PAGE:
Roughly sixty years ago, Nigeria broke free from its colonial rule to become an independent nation, which entails absolute freedom and sole-control of the nation’s affairs.
On 1st October 1960, Nigeria finally gained independence from its British colonial masters after years of struggles for a breakthrough.
The motion began when late Chief Anthony Enahoro requested an independent nation to the Parliament in 1953, which was rejected by the Parliament members’ walkout.
S. L. Akintola revisited the motion years later in 1957; although it passed the Parliament, the British authorities rejected the motion.
In August 1959, Remi Fani-Kayode revived the motion, asking for independence to be granted on 2nd April 1960, but was rejected as usual.
The pressure was getting much and gaining international attention.
In 1959, Sir Abubakar Tafawa Balewa brought up the motion to the Parliament, which passed. As a result of the continual agitations and uprisings, the governor-general, James Wilson Robertson, announced the Queen’s decision to grant Nigeria her independence finally.
Early hours of 1st October 1960, through a representative to Queen Elizabeth II, Nigeria’s constitution was handed over to Tafawa Balewa as the new prime minister. Nnamdi Azikiwe as the first president of Nigeria in 1963 after declaring itself as a Federal republican nation.
Tribalism in the government sector was transparent with the established political parties that were controlled by the three ethnic groups; the Nigerian People’s Congress (NPC) – consists of the Hausas, the National Council of Nigeria, and the Cameroons (NCNC) – widely regarded as the Igbo party, and the Action Group (AG) which consists of the Yorubas.
The ethnic segregation has eaten deep of the country, intermittently experiencing outbreaks of violence. Although the country is rich in mineral resources, the masses still live in abject poverty, and wealth is one-sided. Thus, the rich get richer while the poor continue to drown in poverty.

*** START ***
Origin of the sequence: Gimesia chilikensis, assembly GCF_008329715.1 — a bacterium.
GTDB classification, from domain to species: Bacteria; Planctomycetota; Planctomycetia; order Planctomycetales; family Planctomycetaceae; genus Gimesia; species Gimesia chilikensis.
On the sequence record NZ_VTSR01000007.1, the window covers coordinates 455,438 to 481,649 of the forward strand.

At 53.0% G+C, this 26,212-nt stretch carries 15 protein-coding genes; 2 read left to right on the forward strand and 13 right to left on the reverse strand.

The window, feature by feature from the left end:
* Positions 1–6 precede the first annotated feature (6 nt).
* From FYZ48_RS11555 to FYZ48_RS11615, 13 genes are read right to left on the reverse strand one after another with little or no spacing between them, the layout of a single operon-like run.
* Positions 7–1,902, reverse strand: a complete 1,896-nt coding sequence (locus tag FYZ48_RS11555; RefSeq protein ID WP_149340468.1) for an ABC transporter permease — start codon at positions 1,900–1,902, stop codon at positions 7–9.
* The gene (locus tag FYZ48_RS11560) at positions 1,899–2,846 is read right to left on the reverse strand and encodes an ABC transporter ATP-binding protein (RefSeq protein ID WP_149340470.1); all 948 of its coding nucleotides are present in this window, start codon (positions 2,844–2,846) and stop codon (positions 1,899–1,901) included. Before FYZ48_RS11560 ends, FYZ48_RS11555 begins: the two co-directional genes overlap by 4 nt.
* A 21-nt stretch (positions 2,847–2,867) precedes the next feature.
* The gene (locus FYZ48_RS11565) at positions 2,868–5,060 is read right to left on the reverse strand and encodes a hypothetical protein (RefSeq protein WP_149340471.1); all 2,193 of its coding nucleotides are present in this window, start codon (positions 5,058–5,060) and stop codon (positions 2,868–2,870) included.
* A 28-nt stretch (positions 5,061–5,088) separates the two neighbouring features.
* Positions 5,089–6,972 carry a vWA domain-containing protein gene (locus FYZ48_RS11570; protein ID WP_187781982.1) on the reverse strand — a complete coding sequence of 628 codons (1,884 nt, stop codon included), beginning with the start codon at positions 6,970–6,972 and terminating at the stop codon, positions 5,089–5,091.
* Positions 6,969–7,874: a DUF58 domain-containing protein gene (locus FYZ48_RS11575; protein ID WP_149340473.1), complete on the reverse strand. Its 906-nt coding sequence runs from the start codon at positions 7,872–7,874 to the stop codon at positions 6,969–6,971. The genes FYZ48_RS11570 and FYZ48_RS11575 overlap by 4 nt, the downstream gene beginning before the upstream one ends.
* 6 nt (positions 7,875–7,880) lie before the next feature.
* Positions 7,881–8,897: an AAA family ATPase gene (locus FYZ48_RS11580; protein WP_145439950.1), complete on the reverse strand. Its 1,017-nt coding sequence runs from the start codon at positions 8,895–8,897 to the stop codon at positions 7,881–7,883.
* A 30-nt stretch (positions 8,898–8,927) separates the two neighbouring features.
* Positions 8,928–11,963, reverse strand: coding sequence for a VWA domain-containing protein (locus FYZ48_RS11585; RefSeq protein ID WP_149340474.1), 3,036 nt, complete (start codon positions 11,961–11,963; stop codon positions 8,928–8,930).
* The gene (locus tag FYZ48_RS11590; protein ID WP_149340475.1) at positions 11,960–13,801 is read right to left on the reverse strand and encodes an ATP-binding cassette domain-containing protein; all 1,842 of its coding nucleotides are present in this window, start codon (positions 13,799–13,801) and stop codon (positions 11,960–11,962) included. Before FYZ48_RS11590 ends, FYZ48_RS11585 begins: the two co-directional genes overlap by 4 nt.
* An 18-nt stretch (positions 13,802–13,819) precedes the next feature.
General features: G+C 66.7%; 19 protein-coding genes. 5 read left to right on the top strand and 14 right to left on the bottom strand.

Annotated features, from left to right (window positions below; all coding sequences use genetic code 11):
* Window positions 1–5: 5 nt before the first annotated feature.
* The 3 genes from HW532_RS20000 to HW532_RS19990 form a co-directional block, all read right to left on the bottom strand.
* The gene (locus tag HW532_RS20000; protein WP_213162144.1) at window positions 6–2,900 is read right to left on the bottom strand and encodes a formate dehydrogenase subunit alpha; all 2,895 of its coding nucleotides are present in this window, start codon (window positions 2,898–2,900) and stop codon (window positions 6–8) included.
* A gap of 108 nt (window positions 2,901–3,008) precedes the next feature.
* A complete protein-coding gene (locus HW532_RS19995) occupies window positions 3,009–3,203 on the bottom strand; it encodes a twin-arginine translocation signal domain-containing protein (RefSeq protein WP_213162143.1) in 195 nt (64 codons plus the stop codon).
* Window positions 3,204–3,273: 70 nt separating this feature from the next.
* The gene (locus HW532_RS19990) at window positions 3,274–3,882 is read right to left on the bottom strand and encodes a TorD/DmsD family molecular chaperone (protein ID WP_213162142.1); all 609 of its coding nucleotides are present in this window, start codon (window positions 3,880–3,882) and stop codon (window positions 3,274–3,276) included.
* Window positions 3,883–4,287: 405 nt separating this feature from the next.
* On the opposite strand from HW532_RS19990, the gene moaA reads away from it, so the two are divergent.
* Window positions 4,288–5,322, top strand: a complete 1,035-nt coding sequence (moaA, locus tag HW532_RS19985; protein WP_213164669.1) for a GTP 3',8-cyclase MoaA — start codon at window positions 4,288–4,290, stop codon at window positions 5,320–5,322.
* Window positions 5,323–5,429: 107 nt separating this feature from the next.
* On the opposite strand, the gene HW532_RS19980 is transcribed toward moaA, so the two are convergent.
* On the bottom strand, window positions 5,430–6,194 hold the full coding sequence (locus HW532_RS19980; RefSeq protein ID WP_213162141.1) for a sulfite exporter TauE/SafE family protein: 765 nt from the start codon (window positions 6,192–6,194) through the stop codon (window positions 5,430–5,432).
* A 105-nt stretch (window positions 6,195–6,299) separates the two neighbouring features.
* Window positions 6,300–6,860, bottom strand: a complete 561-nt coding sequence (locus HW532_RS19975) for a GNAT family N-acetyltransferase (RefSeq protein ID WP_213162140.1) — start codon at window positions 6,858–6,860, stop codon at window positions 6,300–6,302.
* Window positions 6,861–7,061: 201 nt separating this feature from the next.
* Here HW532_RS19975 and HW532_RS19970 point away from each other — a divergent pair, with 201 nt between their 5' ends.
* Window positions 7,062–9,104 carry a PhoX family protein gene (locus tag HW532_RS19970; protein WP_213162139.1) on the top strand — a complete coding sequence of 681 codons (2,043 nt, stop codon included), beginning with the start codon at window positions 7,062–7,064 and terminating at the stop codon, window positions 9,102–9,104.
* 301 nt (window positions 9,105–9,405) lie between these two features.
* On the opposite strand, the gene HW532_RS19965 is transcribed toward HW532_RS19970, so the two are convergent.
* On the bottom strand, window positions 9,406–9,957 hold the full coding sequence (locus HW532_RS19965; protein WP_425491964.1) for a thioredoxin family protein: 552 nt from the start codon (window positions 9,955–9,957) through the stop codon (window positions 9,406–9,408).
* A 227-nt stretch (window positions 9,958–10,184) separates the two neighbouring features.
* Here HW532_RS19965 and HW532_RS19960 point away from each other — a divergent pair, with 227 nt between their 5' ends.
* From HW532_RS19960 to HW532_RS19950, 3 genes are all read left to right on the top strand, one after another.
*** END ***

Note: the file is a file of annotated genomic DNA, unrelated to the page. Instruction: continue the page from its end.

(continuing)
Tribalism in Nigeria resulted in coups, and eventually, the bitter civil war of 1967 lasted till 1970. However, the war ended with ‘no victor, no vanquish’ with the aim of the war unachieved, millions of lives and properties were lost, and the tribalism continued to thrive.
Since independence, over $380 billion has been looted or wasted by the politicians, unjustly. Terrorism became daily news. Individual’s continual siphoning of public funds allocated for the masses has been unchallenged. The crazy story of animals carting and swallowing money being swept under the floor.
Nigeria has consistently been rated among the most corrupt countries globally, with over 90 percent of the population impoverished.
Under the regime of General Ibrahim Badamisi Babangida between 1985 – 1993, the World Bank estimated that over $2.1 billion were diverted to new accounts.
Two-thirds of the citizens live in the slum, lacking basic amenities in a country that claimed to be the ‘Giant of Africa’ when there is nothing or less proof to back up the acclaimed title even at 60.
Being a country that operates a democratic government system, it is unarguably a fact that freedom of speech is not operative.
Last but not least, is taxation. The government’s excessive taxes levied on citizens; companies are a thing to the government needs to look into if they have the people’s affairs as their topmost priority. Being supportive, making provisions for a conducive and industrialized nation.